The African American Theatrical Body explores black corporeality as an accumulation of repeated traumas endured by African Americans in the wake of slavery’s Middle Passage. Framing the Middle Passage as a “site of communal rupture,” Colbert asks how theatre can “create a common affect [that] might translate into reparative practices through ritualized reproductions onstage” (207-208). What Colbert terms “the theatre of repair” is both collabrative and confrontational, enacting the transubstantiation of black bodies from objects to human subjects, which James Baldwin likens to acts of “communion” (195). These reparative rituals are conditioned on loss: many of the plays that Colbert analyzes enact violence, frequently in the form of violence against women. In Du Bois’s The Star of Ethiopia, for example, the female symbol of black nationalism is lynched in order to foster the grounds for black liberation, an act Colbert compares to Frederick Douglass’s account of the screams of his Aunt Hester as a necessary auditory condition for his self-development. Other female sacrifices include Emmaline in Zora Neale Hurston‘s Color Struck and the female protagonist of Langston Hughes’s Tambourines to Glory. Men also participate in violent acts of self-degradation, from the protagonist of Baldwin’s Blues for Mister Charlie to Herald Loomis in Wilson’s Joe Turner’s Come and Gone. These violations prove vital to the rupture of Alys Eve Weinbaum’s “race/reproduction bind,” whereby maternity is linked to the production of nationhood (206). Colbert’s text concludes with a contemporary act of liberatory bloodletting: the self-sacrifice of Oya in Tarell Alvin McCraney’s play In the Red and Brown Water. Like the echoes of May Joseph’s “scream of Sycorax,” raced and gendered disavowals haunt the borders of collective identity for African Americans as a community constituted through loss. Cast off, these ghosts linger as reminders of unresolved suffering. By theorizing human sacrifices as “black movements,” Colbert frames theatrical (re)productions as ritualistic evocations and “political practices [that] reshape temporalities in order to reorganize the social and cultural fields that facilitate the social and physical deaths of black people” (265).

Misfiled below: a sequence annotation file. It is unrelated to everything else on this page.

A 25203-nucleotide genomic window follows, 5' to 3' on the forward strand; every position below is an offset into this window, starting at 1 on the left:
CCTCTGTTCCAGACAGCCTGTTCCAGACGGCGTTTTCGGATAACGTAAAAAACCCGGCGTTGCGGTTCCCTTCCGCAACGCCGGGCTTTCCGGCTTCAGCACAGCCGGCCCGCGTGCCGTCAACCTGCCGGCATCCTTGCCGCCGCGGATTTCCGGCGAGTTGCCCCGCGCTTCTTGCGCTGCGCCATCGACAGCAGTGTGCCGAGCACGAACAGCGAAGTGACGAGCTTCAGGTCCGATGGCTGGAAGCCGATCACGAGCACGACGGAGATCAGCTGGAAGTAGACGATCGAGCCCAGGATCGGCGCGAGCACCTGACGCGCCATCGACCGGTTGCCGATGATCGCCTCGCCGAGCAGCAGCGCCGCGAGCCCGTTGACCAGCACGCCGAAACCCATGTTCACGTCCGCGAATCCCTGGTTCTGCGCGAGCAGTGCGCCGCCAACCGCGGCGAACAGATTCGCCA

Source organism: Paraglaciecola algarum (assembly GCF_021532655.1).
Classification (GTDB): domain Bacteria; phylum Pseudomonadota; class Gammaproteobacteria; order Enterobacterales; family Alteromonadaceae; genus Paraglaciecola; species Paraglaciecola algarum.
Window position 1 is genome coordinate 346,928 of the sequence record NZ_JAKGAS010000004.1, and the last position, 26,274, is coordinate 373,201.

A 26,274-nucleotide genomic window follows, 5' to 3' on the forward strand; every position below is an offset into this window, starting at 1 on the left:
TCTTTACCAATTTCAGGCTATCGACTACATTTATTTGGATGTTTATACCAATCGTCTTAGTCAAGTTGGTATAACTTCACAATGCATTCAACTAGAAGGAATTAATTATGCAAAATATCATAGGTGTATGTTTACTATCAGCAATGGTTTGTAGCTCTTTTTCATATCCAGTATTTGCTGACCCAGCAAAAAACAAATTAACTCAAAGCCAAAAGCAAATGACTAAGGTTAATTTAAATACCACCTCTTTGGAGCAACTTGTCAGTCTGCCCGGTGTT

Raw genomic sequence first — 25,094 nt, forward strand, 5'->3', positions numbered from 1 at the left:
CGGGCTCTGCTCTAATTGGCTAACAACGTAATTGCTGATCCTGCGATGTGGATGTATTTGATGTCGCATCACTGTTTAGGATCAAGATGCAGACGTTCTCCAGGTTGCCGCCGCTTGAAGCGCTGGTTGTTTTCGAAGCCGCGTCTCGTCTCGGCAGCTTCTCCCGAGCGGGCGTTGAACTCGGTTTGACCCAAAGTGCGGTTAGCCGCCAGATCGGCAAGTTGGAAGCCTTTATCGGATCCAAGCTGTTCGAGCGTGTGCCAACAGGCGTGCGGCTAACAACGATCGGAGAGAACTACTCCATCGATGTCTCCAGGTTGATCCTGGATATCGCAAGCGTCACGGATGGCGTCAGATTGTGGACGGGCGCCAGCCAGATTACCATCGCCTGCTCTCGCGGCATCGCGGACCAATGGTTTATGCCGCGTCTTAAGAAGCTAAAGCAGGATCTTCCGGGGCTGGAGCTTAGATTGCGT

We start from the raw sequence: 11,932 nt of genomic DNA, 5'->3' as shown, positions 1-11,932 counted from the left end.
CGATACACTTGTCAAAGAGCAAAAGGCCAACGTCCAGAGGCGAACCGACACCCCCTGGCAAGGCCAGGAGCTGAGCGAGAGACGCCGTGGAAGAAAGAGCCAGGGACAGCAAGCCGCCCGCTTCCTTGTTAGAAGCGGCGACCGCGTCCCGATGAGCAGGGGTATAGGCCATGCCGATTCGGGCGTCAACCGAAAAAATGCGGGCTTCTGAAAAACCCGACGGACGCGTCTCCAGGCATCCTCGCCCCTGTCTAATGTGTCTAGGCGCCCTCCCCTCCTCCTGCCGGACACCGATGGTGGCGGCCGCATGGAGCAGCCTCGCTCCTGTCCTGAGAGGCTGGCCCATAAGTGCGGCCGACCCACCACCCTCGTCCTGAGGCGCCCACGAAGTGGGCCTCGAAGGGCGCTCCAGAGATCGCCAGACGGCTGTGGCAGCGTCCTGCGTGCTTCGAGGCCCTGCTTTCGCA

While Stephanie Leigh Batiste also invokes the Middle Passage in Darkening Mirrors, her study positions the slave trade in relation to a fraught history of black travel and migration. Batiste ventures beyond U.S. national borders to chronicle the racial, social, and sexual politics attending the transnational encounters of African American artist-ethnographers and their “native” interlocutors in the 1930s and 1940s. In dialogue with postcolonial theory and studies of transnational black exchanges in the Americas (including Penny Von Eschen, Michelle Stephens, Frank Guridy, and Micol Seigel), Darkening Mirrors merges historiography with conceptual inquiries central to theatre and performance studies. In a series of exquisitely rendered performance genealogies, Batiste documents an array of spectacular displays and critical interpretations of orientalism, imperialism, exoticism, primitivism, and modernism produced and consumed by African diasporic artists and audiences. Batiste focuses on black filmmakers, dancers, ethnographers, and theatre artists including Oscar Micheaux, Rex Ingram, Bill Robinson, Katherine Dunham, and Lena Horne, querying the positionalities of these individuals as “stepping stones, emissaries, or craftsmen of an imperial culture on the move” (148). At once products and producers of imperial power relations, black artists and intellectuals worked tactically to construct subjectivities and aesthetics ambivalently positioned within a (post)colonial, transnational mise-en-abyme.